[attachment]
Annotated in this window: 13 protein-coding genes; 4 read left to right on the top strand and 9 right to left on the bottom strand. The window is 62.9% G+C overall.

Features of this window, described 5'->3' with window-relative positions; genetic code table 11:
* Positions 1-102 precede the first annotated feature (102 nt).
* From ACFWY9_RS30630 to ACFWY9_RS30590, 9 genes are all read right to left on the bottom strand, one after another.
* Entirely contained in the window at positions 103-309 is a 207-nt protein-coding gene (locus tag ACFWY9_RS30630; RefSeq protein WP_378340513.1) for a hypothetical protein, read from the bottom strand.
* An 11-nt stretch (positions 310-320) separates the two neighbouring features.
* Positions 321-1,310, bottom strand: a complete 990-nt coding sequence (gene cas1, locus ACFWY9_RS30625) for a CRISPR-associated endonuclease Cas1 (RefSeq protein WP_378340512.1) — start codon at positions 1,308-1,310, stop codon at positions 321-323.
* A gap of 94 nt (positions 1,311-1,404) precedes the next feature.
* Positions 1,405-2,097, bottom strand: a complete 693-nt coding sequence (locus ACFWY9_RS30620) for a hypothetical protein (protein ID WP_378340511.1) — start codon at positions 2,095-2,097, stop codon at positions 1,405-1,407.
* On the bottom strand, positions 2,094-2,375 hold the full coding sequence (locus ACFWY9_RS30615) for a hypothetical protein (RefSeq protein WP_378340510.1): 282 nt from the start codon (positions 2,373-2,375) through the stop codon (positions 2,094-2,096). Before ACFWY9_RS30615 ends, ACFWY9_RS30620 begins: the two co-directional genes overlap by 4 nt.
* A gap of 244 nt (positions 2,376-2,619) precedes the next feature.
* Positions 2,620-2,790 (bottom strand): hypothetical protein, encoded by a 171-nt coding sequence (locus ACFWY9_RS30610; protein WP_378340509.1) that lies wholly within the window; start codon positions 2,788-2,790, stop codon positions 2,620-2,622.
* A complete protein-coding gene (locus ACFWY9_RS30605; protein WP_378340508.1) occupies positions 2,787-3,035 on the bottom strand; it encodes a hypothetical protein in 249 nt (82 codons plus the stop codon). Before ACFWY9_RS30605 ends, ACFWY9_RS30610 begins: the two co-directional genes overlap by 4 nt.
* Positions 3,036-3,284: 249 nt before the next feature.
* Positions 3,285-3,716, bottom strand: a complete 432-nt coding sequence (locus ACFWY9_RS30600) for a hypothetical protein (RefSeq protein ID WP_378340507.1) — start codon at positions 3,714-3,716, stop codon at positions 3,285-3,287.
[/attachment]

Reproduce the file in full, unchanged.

Annotated in this window: 13 protein-coding genes; 4 read left to right on the top strand and 9 right to left on the bottom strand. The window is 62.9% G+C overall.

Features of this window, described 5'->3' with window-relative positions; genetic code table 11:
* Positions 1-102 precede the first annotated feature (102 nt).
* From ACFWY9_RS30630 to ACFWY9_RS30590, 9 genes are all read right to left on the bottom strand, one after another.
* Entirely contained in the window at positions 103-309 is a 207-nt protein-coding gene (locus tag ACFWY9_RS30630; RefSeq protein WP_378340513.1) for a hypothetical protein, read from the bottom strand.
* An 11-nt stretch (positions 310-320) separates the two neighbouring features.
* Positions 321-1,310, bottom strand: a complete 990-nt coding sequence (gene cas1, locus ACFWY9_RS30625) for a CRISPR-associated endonuclease Cas1 (RefSeq protein WP_378340512.1) — start codon at positions 1,308-1,310, stop codon at positions 321-323.
* A gap of 94 nt (positions 1,311-1,404) precedes the next feature.
* Positions 1,405-2,097, bottom strand: a complete 693-nt coding sequence (locus ACFWY9_RS30620) for a hypothetical protein (protein ID WP_378340511.1) — start codon at positions 2,095-2,097, stop codon at positions 1,405-1,407.
* On the bottom strand, positions 2,094-2,375 hold the full coding sequence (locus ACFWY9_RS30615) for a hypothetical protein (RefSeq protein WP_378340510.1): 282 nt from the start codon (positions 2,373-2,375) through the stop codon (positions 2,094-2,096). Before ACFWY9_RS30615 ends, ACFWY9_RS30620 begins: the two co-directional genes overlap by 4 nt.
* A gap of 244 nt (positions 2,376-2,619) precedes the next feature.
* Positions 2,620-2,790 (bottom strand): hypothetical protein, encoded by a 171-nt coding sequence (locus ACFWY9_RS30610; protein WP_378340509.1) that lies wholly within the window; start codon positions 2,788-2,790, stop codon positions 2,620-2,622.
* A complete protein-coding gene (locus ACFWY9_RS30605; protein WP_378340508.1) occupies positions 2,787-3,035 on the bottom strand; it encodes a hypothetical protein in 249 nt (82 codons plus the stop codon). Before ACFWY9_RS30605 ends, ACFWY9_RS30610 begins: the two co-directional genes overlap by 4 nt.
* Positions 3,036-3,284: 249 nt before the next feature.
* Positions 3,285-3,716, bottom strand: a complete 432-nt coding sequence (locus ACFWY9_RS30600) for a hypothetical protein (RefSeq protein ID WP_378340507.1) — start codon at positions 3,714-3,716, stop codon at positions 3,285-3,287.